A HAIR test for illicit drugs will be among the various checks that Ben Cousins will be subjected to this month before he is allowed to be registered for the draft.
Cousins, who has applied to be reinstated as an AFL player after being deregistered for the 2008 season, has to undergo medical checks including the new hair test before the end of this month.
While the AFL Commission has the final say on whether Cousins is allowed to play at the highest level again, the commission is expected to lean heavily on medical opinion and expert advice including psychological assessments on how the fallen champion is progressing in his battle with drug abuse.
Cousins is expected to front the commission when it next meets, probably on November 17 or 18. If Cousins is cleared by the AFL, he would probably have the opportunity to nominate for the national draft in late November, but it's considered more likely that he will nominate for the pre-season draft in December.
The AFL's general manager of football operations, Adrian Anderson, yesterday outlined to the commission the steps Cousins would have to complete before he could be registered as a player and nominate for the draft.
That the AFL intends to hair-test Cousins is significant, since the test is thought to be able to detect drugs that were taken two months before the sample was gathered.
In practice this would mean Cousins would be asked to demonstrate that he was "clean" over a longer period than the usual blood and urine tests indicate.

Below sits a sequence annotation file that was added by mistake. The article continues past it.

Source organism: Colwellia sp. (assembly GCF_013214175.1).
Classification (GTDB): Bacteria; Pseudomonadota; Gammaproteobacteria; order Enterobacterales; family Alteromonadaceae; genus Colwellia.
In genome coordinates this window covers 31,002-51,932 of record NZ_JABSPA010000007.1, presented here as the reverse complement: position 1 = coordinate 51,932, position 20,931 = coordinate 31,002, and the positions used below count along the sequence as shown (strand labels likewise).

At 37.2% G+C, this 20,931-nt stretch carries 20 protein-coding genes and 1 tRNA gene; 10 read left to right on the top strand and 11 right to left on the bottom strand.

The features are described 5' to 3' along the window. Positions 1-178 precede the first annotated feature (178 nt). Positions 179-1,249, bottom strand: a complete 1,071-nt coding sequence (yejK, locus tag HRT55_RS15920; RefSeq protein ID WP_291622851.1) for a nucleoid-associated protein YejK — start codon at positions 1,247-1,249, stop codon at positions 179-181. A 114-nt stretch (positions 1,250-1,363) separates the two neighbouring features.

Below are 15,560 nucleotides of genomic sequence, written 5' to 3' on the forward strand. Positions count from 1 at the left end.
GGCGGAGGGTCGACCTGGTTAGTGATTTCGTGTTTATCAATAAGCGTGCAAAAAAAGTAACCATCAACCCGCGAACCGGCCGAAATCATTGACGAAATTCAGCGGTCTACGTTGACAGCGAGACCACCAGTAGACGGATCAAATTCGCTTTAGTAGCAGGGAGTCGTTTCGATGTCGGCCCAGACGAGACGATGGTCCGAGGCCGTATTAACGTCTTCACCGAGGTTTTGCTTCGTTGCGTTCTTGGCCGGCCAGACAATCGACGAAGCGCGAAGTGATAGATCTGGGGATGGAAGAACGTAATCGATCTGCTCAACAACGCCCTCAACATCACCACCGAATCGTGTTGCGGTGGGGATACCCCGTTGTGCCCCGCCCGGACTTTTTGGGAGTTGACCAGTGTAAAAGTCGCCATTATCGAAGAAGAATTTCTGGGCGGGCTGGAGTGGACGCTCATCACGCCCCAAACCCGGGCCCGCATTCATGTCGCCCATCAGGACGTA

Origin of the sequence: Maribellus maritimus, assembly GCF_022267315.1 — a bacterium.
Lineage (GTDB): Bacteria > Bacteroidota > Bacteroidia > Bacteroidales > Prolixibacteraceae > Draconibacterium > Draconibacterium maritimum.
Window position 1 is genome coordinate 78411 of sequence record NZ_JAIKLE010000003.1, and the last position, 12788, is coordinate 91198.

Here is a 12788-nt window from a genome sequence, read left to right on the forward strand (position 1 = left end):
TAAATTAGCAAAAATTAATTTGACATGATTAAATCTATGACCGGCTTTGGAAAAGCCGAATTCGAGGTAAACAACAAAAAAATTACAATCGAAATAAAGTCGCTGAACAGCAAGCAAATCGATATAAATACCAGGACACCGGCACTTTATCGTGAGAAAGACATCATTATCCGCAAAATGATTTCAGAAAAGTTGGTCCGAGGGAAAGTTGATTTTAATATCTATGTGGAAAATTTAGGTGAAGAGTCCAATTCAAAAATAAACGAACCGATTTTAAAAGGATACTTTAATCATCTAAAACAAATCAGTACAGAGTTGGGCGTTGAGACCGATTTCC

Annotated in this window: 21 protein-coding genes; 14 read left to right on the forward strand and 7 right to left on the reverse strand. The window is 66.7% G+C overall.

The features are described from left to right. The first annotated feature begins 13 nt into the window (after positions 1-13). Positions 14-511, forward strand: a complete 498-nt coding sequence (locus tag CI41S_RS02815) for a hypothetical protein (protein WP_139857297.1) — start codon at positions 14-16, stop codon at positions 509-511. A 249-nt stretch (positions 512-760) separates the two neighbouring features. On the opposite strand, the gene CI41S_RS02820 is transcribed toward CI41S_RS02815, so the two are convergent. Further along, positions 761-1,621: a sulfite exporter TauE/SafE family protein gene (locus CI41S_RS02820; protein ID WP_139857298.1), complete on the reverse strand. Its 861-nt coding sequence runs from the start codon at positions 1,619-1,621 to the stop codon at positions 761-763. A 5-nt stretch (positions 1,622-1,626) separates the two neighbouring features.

Hair will be tested after the players' post-season break as part of a revamp of the illicit drugs policy.
Cousins' entire registration process represents uncharted territory for the AFL, which, in effect, is treating Cousins as completely separate from the three-strikes illicit drugs testing policy and the match-day testing overseen by the World Anti-Doping Agency.
St Kilda is considered the club most interested in recruiting Cousins.
Meanwhile, the AFL commission yesterday received a formal presentation from a group bidding for the Gold Coast licence, GC 17.
AFL chief executive Andrew Demetriou described the presentation based on a 400-page document by GC17 chairman John Witheriff, board member Graeme Downie and development coach Guy McKenna as "very impressive".
"It is clear that GC17 has done an enormous amount of work over the past six months to build strong community and business support for an AFL team," Demetriou said in a statement.
"John was very passionate about how the Gold Coast community would provide the foundations for a strong and successful AFL club but was equally passionate about how an AFL team would return significant economic and social as well as sporting benefits to the Gold Coast community through increased jobs, greater economic and tourist activity and greater opportunities for local families."
In other news, Collingwood has hired former Brisbane Lions assistant coach and Hawthorn and Bulldogs forward Paul Hudson as its forward coach for next year.
Former Richmond coach Danny Frawley will take over from Neale Daniher as the AFL Coaches Association chief executive. The association also announced that Richmond football manager Paul Armstrong, who will leave the Tigers at the end of the month, will become the AFLCA's coaching development manager.